Chapter 1

Hotel room. $79.

Room service. $135.

Your credit card company calling you telling you that your fiancée's there with another guy...


"Well at least you didn't marry her."

I heard this consolation a lot over the next few years but it provided absolutely no comfort to me at all. We might not yet have stood up in front of the preacher and said "I do" but in my heart I was already tied to her and the breakup was at least as bad for me as a true divorce would have been, but I'm already starting at the wrong place in this story.

It was the early 1980's and I had just returned to 'civilization' after spending nearly two years in Japan with the Air Force and I was now stationed fairly close to home at Kelly AFB in San Antonio, Texas. I was young and enthusiastic about life and was looking forward to finishing up my last military assignment there with as little fuss and bother as possible. I liked my job as an Air Force cop but I had 'plans' for a long and successful post-USAF career which didn't include 'doing twenty', or even more.

I had always wanted to be a cop as a kid but by the time I was out of High School and ready to apply at our local city Police Academy I already knew that my odds of becoming one were pretty long. Our current Mayor was trying to trim (with a huge axe) the city budget, mostly on the backs of the Fire and Police and other service departments, and had cut the number of new cadet classes for each far beyond the bone. New candidates were also now expected to have at least 2 years of College and other outside law enforcement experience before even being possibly considered.

Needless to say they weren't accepting wet behind the ears eighteen year olds this week.

It also goes without saying that within a few years our city now suddenly developed one of the highest crime rates and poorest fire and EMS response times in the nation. The budget never did get fixed (the 'savings' got blown for other pie in the sky projects) and our city services became a national joke. I heard that new Mayors over a decade later were still trying to fix the problems their predecessor had created but that's not really related to my story.

I needed both some college and some 'practical experience'. I had no luck getting on with the local Sherriff's department either so I picked the next best thing. I joined the Air Force and was approved for my first choice LE (Law Enforcement). This certainly beat the alternative of SP (Security Police) that usually meant standing guard duty out on some airplane hanger, runway or bomb storage bunker, usually in the rain and snow.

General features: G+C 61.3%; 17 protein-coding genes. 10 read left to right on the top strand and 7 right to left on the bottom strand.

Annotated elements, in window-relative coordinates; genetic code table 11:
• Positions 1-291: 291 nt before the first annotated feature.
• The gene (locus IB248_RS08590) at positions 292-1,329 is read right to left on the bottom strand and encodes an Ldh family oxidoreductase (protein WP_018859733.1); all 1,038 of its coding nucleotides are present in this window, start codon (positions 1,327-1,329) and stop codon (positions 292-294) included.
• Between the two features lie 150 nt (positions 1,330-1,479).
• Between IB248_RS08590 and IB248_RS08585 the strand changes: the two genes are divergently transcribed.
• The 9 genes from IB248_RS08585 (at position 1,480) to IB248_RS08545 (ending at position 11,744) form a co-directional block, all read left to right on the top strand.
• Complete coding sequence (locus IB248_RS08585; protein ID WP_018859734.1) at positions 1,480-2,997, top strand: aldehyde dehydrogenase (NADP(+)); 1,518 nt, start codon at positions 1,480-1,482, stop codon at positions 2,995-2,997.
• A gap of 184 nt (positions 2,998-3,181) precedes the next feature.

The job wasn't too bad, but it's never really fun to be a junior enlisted person in any career field. There seemed to always be something urgent happening that would require us to work 12 hour shifts without a day off for a week or two so I didn't get much play time or get to see much of Japan off-base. I did have a very understanding NCOIC (top enlisted boss of my section) who was very pro-education and extremely supportive of young airmen that were more interested in taking night college classes than drinking beer every night at the Airman's Club. He made it clear with my supervisor that I would always be able to take a few hours off to attend my classes even if we were in the middle of a base Alert or working some long extended shift.

Returning to the states for my next assignment, I found that things were a little bit different. Kelly AFB at the time was one of the largest bases we had, but my unit was stationed in a remote annex of the base up on 'Security Hill' out in the middle of nowhere. Shuttle buses to the main part of the base ran irregularly and far between and for all practical purposes, even with a car, if you were stationed there you were pretty much trapped. Even the nearest branch of the local Community College was not close enough to be convenient. Worse, my new work schedule rotated duty shifts every month, which made taking any educational classes virtually impossible.

The new job wasn't bad, but it wasn't nearly as much fun as at my last base. I had been used to duties being rotated about so that everyone got to do a little of everything, disturbance calls to base housing or dorms, traffic control, admin/base ops, some of everything. But here on Security Hill, everything was 100% boring routine, I'd sit at a desk every day and check security badges going in and out of our main building — and dealing with the mountains of paperwork generated by anything else that entering or left the building.

Boring was a vast understatement. Even our enlisted dorm was usually dead quiet with usually nothing interesting ever occurring. My roommate Pat usually went clubbing every weekend but as his tastes ran to country and western music and I preferred 70's Brit Progressive, I didn't often join him at first. Eventually the boredom of either just working or staying in my dorm room gradually changed my mind and on one late weekend evening I joined Pat clubbing and met Beth. As the Beatles song goes, 'and then I saw her standing there'.